More infrastructure projects

  • However, the J&K government’s financial and administrative ability to scale such activities up was extremely limited. The Central government, not constrained by such fetters, may press ahead with more hydropower, mining and road construction programmes, making sensitive areas more vulnerable.
  • The third danger to the region will possibly come from an increased presence of the armed forces. Given the importance the present government attaches to threats, real and perceived, coming from China and Pakistan, the likelihood of more personnel getting stationed is high. Thousands of hectares of pasture land have already been occupied by the forces, with disruptive consequences for wildlife and local communities. The Army is yet to give us an accurate figure on how much of the region’s land has been diverted for use by its personnel.
  •   Ladakh has had its own Autonomous Hill Development Council for more than two decades. However, during a study trip in March this year, we learned from political functionaries, activists and civil society members that there was, on the ground, no true autonomy. Decisions were mostly made from Srinagar and, to some extent, New Delhi.
  • This is not to say that had Ladakh been given greater autonomy, it would necessarily have chosen a different path; sections of the region’s mainstream do aspire for greater ‘development’. But we need to stress here that many sections of Ladakh’s society also have a different vision for its future. This includes civil society groups such as the Students’ Educational and Cultural Movement of Ladakh; the Snow Leopard Conservancy India Trust; the Ladakh Arts and Media Organisation; and the Ladakh Ecological Development Group. These groups have done innovative work on various fronts — including education; ecotourism; and arts. With power receding further away from the region and now firmly resting in New Delhi, their voices are likely to be heard even less.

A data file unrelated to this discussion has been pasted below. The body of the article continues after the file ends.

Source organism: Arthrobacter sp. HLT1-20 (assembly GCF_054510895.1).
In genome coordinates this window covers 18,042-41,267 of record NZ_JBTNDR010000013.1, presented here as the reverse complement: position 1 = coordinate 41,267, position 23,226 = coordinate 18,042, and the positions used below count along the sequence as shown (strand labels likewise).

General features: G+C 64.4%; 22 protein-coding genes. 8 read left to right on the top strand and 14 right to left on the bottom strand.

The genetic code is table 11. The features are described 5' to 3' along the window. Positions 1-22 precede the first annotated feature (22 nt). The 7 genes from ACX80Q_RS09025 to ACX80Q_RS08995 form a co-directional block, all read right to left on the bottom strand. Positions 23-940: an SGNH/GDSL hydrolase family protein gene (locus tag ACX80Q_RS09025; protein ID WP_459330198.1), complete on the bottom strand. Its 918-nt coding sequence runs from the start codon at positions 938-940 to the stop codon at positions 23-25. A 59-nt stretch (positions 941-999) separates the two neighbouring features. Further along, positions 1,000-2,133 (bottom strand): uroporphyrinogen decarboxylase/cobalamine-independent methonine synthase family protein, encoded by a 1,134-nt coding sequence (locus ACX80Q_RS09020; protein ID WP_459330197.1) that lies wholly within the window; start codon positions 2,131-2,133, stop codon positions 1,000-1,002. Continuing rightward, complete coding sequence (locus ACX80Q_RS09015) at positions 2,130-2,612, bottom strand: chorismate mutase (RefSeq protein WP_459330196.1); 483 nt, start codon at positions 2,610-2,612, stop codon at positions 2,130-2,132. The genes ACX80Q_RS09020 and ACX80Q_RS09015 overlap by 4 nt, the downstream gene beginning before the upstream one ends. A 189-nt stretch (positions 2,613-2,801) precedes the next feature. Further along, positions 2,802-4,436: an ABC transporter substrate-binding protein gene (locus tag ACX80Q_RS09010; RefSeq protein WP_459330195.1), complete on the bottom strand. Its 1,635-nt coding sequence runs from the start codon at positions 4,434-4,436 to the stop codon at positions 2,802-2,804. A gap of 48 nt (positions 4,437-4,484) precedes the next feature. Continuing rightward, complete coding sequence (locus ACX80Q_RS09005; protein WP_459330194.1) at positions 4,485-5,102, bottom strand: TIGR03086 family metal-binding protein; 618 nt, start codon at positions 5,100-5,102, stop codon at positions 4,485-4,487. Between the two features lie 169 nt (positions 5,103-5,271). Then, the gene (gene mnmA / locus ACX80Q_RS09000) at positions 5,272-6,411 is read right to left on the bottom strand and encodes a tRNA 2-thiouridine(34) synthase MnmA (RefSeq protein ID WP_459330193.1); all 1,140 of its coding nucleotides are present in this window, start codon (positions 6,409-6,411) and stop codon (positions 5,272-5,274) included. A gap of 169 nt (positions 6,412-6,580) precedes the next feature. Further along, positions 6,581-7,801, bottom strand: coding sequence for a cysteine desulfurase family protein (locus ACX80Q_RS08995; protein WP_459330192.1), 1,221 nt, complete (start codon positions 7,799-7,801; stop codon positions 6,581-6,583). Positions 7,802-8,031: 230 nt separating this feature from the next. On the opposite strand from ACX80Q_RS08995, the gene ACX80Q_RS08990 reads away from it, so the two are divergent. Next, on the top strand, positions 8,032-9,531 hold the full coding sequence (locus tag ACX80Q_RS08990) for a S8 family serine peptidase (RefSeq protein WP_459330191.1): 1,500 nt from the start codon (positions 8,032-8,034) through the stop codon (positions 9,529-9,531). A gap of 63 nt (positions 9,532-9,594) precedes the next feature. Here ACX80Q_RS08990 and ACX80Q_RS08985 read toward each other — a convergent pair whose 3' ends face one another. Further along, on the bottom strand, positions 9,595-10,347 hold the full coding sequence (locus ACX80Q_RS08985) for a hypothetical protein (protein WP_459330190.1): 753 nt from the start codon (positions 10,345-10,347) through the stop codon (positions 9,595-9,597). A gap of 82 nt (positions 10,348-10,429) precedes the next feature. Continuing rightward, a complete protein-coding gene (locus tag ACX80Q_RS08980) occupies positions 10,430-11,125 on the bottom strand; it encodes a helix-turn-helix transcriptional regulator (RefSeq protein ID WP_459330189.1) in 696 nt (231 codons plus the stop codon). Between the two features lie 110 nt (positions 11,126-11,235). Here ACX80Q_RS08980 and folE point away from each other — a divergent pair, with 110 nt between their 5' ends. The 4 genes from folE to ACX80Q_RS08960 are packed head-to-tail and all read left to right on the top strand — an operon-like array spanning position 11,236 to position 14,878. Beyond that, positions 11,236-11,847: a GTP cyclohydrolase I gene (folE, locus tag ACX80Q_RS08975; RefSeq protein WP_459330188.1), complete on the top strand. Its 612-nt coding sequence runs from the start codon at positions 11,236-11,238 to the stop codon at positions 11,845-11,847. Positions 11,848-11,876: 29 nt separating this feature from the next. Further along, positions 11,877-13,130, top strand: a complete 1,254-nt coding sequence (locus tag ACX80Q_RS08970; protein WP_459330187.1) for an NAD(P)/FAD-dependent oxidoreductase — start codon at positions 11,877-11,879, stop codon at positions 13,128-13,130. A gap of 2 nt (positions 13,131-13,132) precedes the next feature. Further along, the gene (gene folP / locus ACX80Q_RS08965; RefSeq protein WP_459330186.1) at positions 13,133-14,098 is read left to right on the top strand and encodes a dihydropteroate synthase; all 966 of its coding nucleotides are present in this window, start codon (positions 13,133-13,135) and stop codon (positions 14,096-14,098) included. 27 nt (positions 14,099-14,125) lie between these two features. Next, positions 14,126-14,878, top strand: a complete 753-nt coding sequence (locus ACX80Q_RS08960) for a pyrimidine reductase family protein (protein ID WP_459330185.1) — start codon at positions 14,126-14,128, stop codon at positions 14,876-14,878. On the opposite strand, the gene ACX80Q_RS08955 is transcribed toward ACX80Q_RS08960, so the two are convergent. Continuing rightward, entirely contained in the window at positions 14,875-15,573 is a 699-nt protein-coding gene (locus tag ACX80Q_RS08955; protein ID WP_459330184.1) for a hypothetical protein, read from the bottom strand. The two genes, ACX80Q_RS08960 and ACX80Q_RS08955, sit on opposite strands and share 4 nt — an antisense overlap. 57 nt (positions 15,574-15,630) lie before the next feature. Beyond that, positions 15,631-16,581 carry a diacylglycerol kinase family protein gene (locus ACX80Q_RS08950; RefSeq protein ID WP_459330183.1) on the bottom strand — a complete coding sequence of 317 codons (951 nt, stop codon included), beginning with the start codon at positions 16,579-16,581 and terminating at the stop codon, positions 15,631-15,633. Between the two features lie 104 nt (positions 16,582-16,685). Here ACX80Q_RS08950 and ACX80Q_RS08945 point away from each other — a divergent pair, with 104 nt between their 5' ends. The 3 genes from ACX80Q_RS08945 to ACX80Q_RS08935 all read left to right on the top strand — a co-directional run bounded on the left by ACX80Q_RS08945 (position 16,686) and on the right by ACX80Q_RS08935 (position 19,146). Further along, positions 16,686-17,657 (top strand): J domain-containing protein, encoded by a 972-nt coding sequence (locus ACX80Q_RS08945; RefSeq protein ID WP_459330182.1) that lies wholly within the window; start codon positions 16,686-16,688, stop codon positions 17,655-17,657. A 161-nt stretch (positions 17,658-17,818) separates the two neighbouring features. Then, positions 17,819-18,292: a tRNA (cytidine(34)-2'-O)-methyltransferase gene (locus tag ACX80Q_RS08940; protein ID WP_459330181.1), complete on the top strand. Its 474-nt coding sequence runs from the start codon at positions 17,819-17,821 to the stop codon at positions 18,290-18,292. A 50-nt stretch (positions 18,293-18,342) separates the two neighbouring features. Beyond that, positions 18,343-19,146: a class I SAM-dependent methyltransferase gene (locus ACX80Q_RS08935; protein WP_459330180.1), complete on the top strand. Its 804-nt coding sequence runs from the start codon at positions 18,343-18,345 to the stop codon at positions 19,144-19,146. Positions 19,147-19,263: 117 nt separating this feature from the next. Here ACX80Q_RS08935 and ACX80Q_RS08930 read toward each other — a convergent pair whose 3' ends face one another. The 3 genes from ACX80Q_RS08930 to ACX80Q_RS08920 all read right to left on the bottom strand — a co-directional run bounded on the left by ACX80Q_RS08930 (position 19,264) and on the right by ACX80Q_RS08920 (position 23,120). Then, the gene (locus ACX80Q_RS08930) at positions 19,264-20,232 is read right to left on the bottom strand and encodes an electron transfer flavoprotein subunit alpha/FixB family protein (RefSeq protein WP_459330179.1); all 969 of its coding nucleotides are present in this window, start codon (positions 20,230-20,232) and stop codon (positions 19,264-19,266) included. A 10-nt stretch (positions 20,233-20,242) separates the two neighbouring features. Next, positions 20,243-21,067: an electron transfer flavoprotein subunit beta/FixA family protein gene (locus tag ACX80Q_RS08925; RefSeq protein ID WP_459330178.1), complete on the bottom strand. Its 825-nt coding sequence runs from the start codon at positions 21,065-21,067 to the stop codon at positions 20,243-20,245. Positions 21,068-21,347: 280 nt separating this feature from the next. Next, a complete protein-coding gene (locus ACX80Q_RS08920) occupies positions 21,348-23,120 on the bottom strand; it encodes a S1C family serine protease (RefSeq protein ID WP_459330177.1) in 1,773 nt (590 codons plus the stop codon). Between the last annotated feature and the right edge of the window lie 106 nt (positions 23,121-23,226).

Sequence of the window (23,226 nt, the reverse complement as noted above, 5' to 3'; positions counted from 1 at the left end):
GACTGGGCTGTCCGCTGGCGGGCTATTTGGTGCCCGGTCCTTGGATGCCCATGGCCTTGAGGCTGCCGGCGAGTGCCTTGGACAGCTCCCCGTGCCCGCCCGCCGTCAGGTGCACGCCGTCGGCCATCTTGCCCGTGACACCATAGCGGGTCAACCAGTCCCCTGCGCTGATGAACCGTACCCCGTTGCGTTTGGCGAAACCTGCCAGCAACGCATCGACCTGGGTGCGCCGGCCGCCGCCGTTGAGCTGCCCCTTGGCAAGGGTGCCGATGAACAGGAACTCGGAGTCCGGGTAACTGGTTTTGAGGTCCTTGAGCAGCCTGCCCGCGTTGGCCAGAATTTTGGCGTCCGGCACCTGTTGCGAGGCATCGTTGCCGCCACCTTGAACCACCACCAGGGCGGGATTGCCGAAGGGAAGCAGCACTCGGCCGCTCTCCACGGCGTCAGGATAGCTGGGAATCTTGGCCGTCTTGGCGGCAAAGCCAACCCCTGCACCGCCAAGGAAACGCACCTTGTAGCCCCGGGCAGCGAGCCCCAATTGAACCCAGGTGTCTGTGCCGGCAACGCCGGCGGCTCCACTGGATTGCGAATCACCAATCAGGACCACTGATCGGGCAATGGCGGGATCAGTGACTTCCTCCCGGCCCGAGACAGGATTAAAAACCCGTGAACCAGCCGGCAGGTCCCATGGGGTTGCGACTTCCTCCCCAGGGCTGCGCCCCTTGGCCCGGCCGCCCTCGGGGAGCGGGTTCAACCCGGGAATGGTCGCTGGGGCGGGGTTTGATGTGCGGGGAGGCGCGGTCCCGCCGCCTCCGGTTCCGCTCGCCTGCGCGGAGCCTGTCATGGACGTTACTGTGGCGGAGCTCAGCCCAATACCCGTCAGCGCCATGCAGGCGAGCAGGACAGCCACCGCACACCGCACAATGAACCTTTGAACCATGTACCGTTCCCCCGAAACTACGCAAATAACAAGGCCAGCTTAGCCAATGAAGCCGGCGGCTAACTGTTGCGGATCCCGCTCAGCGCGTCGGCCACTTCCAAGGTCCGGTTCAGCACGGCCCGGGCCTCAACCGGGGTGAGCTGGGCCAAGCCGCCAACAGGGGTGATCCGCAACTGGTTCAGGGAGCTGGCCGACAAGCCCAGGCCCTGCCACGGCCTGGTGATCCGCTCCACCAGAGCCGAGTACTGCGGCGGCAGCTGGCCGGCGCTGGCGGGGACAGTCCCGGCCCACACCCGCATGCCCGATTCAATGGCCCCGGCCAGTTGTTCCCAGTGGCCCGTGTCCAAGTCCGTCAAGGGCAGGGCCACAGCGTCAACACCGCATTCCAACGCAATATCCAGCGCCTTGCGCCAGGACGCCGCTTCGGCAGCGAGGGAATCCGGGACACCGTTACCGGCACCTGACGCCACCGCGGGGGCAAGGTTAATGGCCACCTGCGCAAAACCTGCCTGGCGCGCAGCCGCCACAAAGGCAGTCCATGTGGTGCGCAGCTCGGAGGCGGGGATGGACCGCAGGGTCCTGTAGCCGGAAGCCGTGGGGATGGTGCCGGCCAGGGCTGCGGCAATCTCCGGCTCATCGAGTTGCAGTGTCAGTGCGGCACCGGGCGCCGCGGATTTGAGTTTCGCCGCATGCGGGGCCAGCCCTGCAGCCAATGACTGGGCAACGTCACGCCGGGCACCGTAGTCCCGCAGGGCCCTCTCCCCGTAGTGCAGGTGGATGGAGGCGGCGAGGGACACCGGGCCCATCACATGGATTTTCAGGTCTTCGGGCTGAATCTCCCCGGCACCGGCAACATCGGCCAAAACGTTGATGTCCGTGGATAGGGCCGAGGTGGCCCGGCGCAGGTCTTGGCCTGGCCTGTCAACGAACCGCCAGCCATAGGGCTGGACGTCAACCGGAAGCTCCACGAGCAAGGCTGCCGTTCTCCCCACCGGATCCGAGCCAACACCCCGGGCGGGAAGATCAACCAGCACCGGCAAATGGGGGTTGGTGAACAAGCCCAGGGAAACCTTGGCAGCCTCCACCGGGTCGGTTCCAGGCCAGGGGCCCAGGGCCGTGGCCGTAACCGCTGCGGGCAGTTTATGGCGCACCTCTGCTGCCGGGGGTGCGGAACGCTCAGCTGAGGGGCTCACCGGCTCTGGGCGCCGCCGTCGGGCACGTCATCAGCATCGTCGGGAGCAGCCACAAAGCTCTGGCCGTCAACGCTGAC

Need for a sensitive plan

  • A Ladakh 2025 Vision document, formulated in 2005 after substantial consultation, was shelved both because the Hill Council did not push it, and because Srinagar and New Delhi were not interested. The plan contained several innovative proposals to address the needs and aspirations of Ladakh’s population, including by providing sustainable livelihoods for its rural people and youth. How will the state of affairs in Ladakh change now with its new constitutional status? Without its own legislature, the region will have only limited power; further, it is not clear if its Hill Council will continue. A lot will depend on what vision New Delhi and Leh can jointly come up with.
  •  In March, when we met Mr. Namgyal, who was then heading the Hill Council, we found him sensitive to the ecological and cultural issues the region faces. He had just brought out a draft for a mission on ecological farming and sounded receptive towards an alternative vision I proposed through a presentation.
  • Will he and others around him, through whom New Delhi’s decisions will be channelled, be willing and able to mould the proposals to suit the region’s requirements? Will they revive the Vision 2025 document, updating it if necessary? Will Ladakh’s farmers, pastoralists, women and youth get a more meaningful voice in the new dispensation than they have had so far within the Hill Council status, or will they be marginalised even further? And even if they do get a voice, will they opt for a sustainable, culturally rooted future? For the sake of one of the world’s most remarkable bio-cultural landscapes, let us hope so.